Advertisement

Wild Vs Store-Bought Strawberries: What's The Difference?

Pile of strawberries
Pile of strawberries - John Shepherd/Getty Images

There's a reason pick-your-own apple orchards and strawberry patches are so popular: Freshly picked fruit in the wild just tends to taste better. We imagine that the taste of that red apple still hanging on the tree is much juicier and crunchier than what we find at the grocery store and that the strawberries are more flavorful and sweet. Whether the store-bought variety is inferior to the wild kind is up to your taste, but there are differences between the two that account for their varying flavor, size, and color.

The first thing most people notice when picking wild strawberries is that they're tiny compared to those at the grocery store. We often believe that bigger is better, but one bite will prove that theory doesn't apply to strawberries. They may be small, but wild strawberries taste much sweeter than store-bought. According to the Royal Society of Chemistry, there's a scientific reason behind it. Wild strawberries "have higher aroma intensities and significantly richer [flavors] because they contain greater quantities of odorous molecules, including some extra ones."

Some may wonder why we can't just grow strawberries with more significant amounts of aroma compounds for grocery stores, but it's not that simple. The strawberries sold in grocery stores are bred to last longer on the shelves, ship better, and resist disease better than their wild cousins. While this is positive for consumers, it makes the genetic pool smaller -- the cross-breeding results in less flavorful strawberries.

Read more: 7 Nuts You Should Be Eating And 7 You Shouldn't

There Are Three Wild Strawberry Species

Wild strawberries and flowers in meadow
Wild strawberries and flowers in meadow - nnattalli/Shutterstock

Wild strawberry plants can grow up to six inches high, with white flowers dotting the leaves. They are a member of the Rose family, within which you'll find three wild strawberry species: Fragaria virginiana, Fragaria vesca, and Fragaria chiloensis. The variations within these three species are alpine (woodland or European), beach (coastal, Fraises des Bois, or Chilean), and Virginia or mountain. However, many cultivated, store-bought varieties share the same roots as the wild strawberries.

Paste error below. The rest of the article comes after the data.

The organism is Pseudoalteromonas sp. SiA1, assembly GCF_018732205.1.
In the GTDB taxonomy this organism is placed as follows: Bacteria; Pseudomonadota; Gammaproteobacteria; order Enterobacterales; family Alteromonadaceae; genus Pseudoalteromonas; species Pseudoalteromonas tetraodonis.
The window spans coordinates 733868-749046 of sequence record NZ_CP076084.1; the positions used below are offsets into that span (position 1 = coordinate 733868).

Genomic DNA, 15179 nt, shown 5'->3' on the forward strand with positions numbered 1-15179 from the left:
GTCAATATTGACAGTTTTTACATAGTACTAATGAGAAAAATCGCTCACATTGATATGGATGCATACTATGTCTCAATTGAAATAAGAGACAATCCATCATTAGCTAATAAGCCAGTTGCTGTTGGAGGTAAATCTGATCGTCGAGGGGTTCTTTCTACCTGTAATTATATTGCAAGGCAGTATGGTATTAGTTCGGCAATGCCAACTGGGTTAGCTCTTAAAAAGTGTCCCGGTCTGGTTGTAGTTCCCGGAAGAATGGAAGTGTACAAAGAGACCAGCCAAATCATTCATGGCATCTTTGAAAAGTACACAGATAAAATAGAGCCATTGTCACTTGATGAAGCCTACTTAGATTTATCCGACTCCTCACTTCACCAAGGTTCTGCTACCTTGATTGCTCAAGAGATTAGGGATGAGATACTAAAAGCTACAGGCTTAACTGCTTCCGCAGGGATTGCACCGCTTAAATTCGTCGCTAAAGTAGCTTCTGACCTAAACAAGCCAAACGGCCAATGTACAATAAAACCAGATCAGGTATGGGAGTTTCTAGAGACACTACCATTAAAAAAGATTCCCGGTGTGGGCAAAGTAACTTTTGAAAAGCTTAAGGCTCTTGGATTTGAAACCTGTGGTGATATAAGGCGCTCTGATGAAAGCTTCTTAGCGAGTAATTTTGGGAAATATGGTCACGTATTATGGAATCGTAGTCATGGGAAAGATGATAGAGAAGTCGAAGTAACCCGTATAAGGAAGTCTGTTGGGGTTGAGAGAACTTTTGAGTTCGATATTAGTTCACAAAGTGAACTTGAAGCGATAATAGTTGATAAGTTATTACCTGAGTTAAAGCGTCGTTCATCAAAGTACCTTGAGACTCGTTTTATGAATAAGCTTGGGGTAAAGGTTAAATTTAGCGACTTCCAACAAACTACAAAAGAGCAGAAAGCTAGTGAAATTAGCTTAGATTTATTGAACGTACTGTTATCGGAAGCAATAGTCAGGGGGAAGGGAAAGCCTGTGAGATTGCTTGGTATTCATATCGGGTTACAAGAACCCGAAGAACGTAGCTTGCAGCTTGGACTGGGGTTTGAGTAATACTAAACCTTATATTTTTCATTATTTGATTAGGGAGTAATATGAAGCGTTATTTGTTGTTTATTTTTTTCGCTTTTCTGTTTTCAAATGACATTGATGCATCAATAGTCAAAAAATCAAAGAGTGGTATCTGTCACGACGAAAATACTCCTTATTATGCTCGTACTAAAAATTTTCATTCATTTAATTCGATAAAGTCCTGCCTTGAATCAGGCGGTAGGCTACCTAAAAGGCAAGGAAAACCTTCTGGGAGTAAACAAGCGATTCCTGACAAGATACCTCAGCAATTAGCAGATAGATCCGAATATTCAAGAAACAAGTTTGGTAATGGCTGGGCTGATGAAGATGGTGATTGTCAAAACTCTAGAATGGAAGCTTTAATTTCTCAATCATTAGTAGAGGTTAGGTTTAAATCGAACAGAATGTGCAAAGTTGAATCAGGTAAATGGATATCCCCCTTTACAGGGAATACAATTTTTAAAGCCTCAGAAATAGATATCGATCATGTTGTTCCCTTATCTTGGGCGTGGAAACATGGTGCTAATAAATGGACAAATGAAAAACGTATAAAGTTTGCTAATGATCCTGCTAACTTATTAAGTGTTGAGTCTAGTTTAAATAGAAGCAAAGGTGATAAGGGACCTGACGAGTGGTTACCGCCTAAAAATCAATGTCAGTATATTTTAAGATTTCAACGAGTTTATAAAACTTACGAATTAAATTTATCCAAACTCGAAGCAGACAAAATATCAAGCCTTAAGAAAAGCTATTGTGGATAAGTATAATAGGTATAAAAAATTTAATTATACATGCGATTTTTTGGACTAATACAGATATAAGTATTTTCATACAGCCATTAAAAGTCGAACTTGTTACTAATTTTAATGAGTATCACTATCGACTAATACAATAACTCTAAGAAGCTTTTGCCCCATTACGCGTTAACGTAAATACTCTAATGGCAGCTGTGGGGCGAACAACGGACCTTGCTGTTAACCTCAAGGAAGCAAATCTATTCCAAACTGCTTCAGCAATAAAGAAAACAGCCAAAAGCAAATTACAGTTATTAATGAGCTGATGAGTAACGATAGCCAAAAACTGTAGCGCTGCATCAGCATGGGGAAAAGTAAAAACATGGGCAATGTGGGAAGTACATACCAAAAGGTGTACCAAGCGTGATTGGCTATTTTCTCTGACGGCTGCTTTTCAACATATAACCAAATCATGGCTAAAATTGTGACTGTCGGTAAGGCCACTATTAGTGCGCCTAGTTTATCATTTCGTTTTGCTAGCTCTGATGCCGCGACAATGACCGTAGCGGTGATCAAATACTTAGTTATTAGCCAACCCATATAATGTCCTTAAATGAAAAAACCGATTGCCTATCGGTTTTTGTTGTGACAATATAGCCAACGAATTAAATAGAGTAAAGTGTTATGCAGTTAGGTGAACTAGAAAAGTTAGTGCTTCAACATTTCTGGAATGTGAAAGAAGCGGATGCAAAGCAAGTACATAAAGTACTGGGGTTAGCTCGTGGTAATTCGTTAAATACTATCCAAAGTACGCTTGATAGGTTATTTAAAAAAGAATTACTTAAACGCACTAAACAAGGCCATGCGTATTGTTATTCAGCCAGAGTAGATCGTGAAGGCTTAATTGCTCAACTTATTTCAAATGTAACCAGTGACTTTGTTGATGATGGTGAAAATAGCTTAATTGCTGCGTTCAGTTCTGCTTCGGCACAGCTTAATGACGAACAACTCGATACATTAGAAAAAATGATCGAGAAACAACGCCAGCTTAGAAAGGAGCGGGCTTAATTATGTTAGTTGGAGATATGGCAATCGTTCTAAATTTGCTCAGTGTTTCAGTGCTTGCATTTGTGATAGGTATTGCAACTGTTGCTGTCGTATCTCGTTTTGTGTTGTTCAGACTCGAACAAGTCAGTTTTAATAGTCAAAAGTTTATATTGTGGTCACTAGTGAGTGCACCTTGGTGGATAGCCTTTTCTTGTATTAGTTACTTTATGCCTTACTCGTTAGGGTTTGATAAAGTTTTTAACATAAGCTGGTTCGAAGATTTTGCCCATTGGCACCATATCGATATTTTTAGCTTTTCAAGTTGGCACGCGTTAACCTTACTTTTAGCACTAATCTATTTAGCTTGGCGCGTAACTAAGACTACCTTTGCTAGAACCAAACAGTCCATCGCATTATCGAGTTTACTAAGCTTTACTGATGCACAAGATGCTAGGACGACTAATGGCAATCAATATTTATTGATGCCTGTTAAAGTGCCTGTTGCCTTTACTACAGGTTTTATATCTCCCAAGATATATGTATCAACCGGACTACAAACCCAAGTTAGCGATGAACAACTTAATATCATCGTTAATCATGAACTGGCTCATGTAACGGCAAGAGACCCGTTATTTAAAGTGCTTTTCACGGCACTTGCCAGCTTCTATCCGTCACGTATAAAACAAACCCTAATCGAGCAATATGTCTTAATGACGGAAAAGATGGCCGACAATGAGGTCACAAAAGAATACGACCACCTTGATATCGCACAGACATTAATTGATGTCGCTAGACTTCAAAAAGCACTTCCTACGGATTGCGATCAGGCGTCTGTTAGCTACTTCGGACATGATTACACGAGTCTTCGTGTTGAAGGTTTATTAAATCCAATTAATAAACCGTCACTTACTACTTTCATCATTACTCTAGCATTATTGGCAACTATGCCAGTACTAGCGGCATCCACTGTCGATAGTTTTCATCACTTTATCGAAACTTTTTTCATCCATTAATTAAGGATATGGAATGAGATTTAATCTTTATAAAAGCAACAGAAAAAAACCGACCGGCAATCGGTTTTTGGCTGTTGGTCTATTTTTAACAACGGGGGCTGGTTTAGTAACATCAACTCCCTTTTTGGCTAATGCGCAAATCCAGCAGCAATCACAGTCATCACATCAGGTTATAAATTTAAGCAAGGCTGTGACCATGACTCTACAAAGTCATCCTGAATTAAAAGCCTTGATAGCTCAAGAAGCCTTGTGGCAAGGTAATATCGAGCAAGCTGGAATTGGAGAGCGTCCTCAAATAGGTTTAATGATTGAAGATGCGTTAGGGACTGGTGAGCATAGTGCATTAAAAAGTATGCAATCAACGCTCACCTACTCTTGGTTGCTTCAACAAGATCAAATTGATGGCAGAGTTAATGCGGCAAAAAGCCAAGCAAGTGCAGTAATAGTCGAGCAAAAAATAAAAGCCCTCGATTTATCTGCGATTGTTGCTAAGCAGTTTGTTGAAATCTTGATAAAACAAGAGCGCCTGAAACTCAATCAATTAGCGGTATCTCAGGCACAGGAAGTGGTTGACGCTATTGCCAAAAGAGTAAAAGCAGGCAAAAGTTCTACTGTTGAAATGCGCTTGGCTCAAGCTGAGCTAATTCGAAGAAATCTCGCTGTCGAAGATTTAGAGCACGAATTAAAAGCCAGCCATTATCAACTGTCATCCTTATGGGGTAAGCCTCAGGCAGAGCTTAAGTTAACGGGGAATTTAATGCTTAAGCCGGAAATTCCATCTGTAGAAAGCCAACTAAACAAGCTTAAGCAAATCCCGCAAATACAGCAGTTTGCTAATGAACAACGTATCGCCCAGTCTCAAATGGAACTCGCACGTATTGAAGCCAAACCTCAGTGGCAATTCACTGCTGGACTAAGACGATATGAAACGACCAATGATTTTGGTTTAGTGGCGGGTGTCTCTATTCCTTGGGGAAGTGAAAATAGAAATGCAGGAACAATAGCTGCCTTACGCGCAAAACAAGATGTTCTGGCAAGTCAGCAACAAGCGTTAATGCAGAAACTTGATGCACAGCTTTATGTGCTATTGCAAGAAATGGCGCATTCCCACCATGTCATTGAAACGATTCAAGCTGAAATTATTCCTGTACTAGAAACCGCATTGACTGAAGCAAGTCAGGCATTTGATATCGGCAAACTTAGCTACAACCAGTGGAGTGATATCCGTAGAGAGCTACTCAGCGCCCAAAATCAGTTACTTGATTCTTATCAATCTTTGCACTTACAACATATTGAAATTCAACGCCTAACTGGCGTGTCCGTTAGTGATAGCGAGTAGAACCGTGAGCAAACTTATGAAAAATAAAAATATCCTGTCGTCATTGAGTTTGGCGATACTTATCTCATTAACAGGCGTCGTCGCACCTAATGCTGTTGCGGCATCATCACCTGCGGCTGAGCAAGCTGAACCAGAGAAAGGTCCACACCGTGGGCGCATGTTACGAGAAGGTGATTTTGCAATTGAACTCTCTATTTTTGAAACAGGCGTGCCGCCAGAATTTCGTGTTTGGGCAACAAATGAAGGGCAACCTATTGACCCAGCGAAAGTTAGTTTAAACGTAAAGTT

Wild strawberries are self-seeders that don't need much attention, tend to grow just about anywhere, and spread fast. They can be found in forests, fields, mountains, and even unlikely places like wall cracks. But for amateurs or newbies, it's easy to make the common strawberry-picking mistake of misidentifying mock strawberries for the real thing. While they look similar, fake strawberries have yellow flowers and a crunchy, bland taste.

Wild strawberries are delicious, red all the way through, and intensely sweet, but it might be difficult to fill a bucket with them due to their tiny size. It can take an hour to gather a cup's worth. They're perfect to snack on straight from the plant and they're great in salads or as toppings for dessert. To guarantee they last longer than a day, put them in a cooler immediately after picking.

Grocery Store Strawberries Are Bigger But Not Always Better

Containers of strawberries in store
Containers of strawberries in store - Nycshooter/Getty Images

All strawberries you find in the grocery store fall under three types: June-bearing, Everbearing, and Day-neutral. June-bearing are some of the largest and most common varieties. Everbearing strawberries are smaller and produce a harvest in spring and late summer/fall, while day-neutral produce between July and October. Identifying which variety you're buying is complicated, as most brands don't tell you. One of the most prevalent, Driscoll's, crossbreeds its berries and even created a Tropical Bliss strawberry in 2022. Driscoll's isn't forthcoming about what kinds it currently breeds.

Store-bought strawberries tend to be larger, less flavorful, and are often white inside. This is partly because they were bred to be bigger and sturdier at the sacrifice of sweetness. They're also frequently picked and shipped before they're fully ripe, and sometimes berries will turn red before the flavor has developed. With store-bought berries, the crucial part is choosing the best strawberries. Look for smaller berries because they'll be sweeter, and try to find some that are fully red and dry. Wet strawberries have already started to turn, and white or green near the stem means a less-flavorful berry.

All strawberries contain flavonoids that can protect you from heart disease and cancer and lower your cholesterol; they're high in fiber and potassium, which help keep your heart and bones healthy and lower blood pressure; and they contain folate, which helps support cell growth and tissue function, fight inflammation, and boost the immune system.

Read the original article on Mashed.